Grads with more debt are less happy

student loan debt
The more student loan debt a graduate holds the lower their well-being, Gallup's survey found.

Student loan debt isn't just hurting college grads financially, it's also having a negative impact on their overall well-being.

College graduates without any student loan debt were seven times more likely to be happy and thriving in most areas of their lives compared to those with more than $40,000 in debt, according to a Gallup-Purdue University study.

To measure well-being, the survey asked more than 30,000 grads about their sense of purpose, happiness within their community, social lives, finances and health -- with questions about whether grads like what they do every day and if they have enough money to do what they want.

Related: Class of 2014 faces tough job market

"The amount of student loans that graduates take out to pay for their undergraduate degree is related to their well-being in every element," the study states. "The higher the loan amount, the worse the well-being."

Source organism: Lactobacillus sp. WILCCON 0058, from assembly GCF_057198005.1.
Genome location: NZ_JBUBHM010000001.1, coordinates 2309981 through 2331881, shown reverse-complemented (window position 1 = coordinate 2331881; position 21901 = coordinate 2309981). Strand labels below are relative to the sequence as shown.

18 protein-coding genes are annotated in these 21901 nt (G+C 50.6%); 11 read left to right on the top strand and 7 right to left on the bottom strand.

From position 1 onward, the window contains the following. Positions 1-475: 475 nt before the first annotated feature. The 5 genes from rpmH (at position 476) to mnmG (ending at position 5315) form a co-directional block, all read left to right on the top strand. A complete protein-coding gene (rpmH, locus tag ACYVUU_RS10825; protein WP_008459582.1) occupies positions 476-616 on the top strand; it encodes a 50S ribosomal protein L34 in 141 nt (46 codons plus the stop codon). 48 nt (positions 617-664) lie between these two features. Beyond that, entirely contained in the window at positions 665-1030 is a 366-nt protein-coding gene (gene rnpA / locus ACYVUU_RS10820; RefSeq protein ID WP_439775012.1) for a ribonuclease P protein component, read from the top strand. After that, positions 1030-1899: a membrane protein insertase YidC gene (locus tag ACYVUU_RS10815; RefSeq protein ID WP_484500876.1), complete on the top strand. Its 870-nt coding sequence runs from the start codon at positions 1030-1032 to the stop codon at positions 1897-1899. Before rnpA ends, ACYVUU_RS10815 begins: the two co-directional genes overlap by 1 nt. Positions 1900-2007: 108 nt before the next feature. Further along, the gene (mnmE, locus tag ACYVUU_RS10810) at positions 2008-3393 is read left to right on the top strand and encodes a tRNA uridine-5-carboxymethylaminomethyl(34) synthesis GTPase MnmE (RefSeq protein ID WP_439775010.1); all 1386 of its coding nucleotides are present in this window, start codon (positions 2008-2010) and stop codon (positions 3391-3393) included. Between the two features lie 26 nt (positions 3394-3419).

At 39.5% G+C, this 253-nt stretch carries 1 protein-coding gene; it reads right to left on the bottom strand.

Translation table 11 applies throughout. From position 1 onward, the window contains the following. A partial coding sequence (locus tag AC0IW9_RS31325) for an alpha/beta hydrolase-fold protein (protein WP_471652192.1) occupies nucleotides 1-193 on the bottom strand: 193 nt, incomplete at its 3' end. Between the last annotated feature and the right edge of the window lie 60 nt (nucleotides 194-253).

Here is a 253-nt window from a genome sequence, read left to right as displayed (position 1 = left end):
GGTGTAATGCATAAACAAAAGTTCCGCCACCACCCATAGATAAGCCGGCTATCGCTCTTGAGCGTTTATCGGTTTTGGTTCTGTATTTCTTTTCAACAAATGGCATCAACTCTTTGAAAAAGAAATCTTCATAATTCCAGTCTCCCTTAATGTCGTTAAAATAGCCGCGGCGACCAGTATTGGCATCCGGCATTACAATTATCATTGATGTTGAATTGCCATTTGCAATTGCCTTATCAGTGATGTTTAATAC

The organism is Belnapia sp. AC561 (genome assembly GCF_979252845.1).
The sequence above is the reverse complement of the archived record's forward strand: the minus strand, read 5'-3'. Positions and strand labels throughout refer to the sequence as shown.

Is the cost of college crippling?
Is the cost of college crippling?

Student loan debt impacts graduates in other ways, too. Graduates with large debt burdens were significantly less likely to start businesses, for example.

Contrary to the thinking of many families these days, the kind of institution a graduate attended -- its size, selectivity or whether it was private or public -- had little impact on their future well-being and workplace engagement, the study found.

Related: Student loans to cost more this fall

What did matter, however, was the experiences graduates had while in college.

Getting support from professors who cared about them and encouraged them to learn and follow their passions, having internships or jobs while in school, working on long-term projects and being involved in extracurricular activities all contributed to more positive post-college experiences.

Yet only 3% of students reported having all of these positive experiences.

"Those elements -- more than many others measured -- have a profound relationship to a graduate's life and career. Yet too few are experiencing them," the study states.

Personal Finance


CNNMoney Sponsors